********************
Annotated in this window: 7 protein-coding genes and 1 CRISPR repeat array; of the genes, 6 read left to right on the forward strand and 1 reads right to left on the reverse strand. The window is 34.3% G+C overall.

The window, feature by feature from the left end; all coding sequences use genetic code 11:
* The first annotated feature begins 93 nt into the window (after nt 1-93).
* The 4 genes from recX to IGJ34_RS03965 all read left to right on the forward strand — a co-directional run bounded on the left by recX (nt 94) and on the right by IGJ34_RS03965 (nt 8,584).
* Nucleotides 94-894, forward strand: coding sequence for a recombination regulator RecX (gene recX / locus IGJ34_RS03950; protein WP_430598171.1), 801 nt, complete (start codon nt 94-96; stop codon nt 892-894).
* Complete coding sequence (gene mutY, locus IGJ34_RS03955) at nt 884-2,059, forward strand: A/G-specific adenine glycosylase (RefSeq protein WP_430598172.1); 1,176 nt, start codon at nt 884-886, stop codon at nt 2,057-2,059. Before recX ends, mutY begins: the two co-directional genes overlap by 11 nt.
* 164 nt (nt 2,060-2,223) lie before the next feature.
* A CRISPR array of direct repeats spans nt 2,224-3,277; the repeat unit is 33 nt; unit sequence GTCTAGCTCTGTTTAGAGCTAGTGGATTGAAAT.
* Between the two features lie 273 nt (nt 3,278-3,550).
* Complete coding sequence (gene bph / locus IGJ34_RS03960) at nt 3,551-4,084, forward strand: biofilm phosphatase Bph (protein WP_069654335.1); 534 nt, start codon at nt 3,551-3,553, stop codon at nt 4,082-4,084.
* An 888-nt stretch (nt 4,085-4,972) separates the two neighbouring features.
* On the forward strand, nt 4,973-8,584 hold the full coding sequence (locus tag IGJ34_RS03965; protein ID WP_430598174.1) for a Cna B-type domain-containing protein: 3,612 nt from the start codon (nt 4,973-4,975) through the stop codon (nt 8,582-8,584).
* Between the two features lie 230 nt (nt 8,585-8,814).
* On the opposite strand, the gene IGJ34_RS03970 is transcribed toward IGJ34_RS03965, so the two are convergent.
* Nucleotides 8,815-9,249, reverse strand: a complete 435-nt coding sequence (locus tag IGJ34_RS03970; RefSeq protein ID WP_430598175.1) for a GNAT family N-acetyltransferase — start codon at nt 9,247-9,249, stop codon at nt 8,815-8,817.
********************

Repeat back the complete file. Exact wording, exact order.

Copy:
Annotated in this window: 7 protein-coding genes and 1 CRISPR repeat array; of the genes, 6 read left to right on the forward strand and 1 reads right to left on the reverse strand. The window is 34.3% G+C overall.

The window, feature by feature from the left end; all coding sequences use genetic code 11:
* The first annotated feature begins 93 nt into the window (after nt 1-93).
* The 4 genes from recX to IGJ34_RS03965 all read left to right on the forward strand — a co-directional run bounded on the left by recX (nt 94) and on the right by IGJ34_RS03965 (nt 8,584).
* Nucleotides 94-894, forward strand: coding sequence for a recombination regulator RecX (gene recX / locus IGJ34_RS03950; protein WP_430598171.1), 801 nt, complete (start codon nt 94-96; stop codon nt 892-894).
* Complete coding sequence (gene mutY, locus IGJ34_RS03955) at nt 884-2,059, forward strand: A/G-specific adenine glycosylase (RefSeq protein WP_430598172.1); 1,176 nt, start codon at nt 884-886, stop codon at nt 2,057-2,059. Before recX ends, mutY begins: the two co-directional genes overlap by 11 nt.
* 164 nt (nt 2,060-2,223) lie before the next feature.
* A CRISPR array of direct repeats spans nt 2,224-3,277; the repeat unit is 33 nt; unit sequence GTCTAGCTCTGTTTAGAGCTAGTGGATTGAAAT.
* Between the two features lie 273 nt (nt 3,278-3,550).
* Complete coding sequence (gene bph / locus IGJ34_RS03960) at nt 3,551-4,084, forward strand: biofilm phosphatase Bph (protein WP_069654335.1); 534 nt, start codon at nt 3,551-3,553, stop codon at nt 4,082-4,084.
* An 888-nt stretch (nt 4,085-4,972) separates the two neighbouring features.
* On the forward strand, nt 4,973-8,584 hold the full coding sequence (locus tag IGJ34_RS03965; protein ID WP_430598174.1) for a Cna B-type domain-containing protein: 3,612 nt from the start codon (nt 4,973-4,975) through the stop codon (nt 8,582-8,584).
* Between the two features lie 230 nt (nt 8,585-8,814).
* On the opposite strand, the gene IGJ34_RS03970 is transcribed toward IGJ34_RS03965, so the two are convergent.
* Nucleotides 8,815-9,249, reverse strand: a complete 435-nt coding sequence (locus tag IGJ34_RS03970; RefSeq protein ID WP_430598175.1) for a GNAT family N-acetyltransferase — start codon at nt 9,247-9,249, stop codon at nt 8,815-8,817.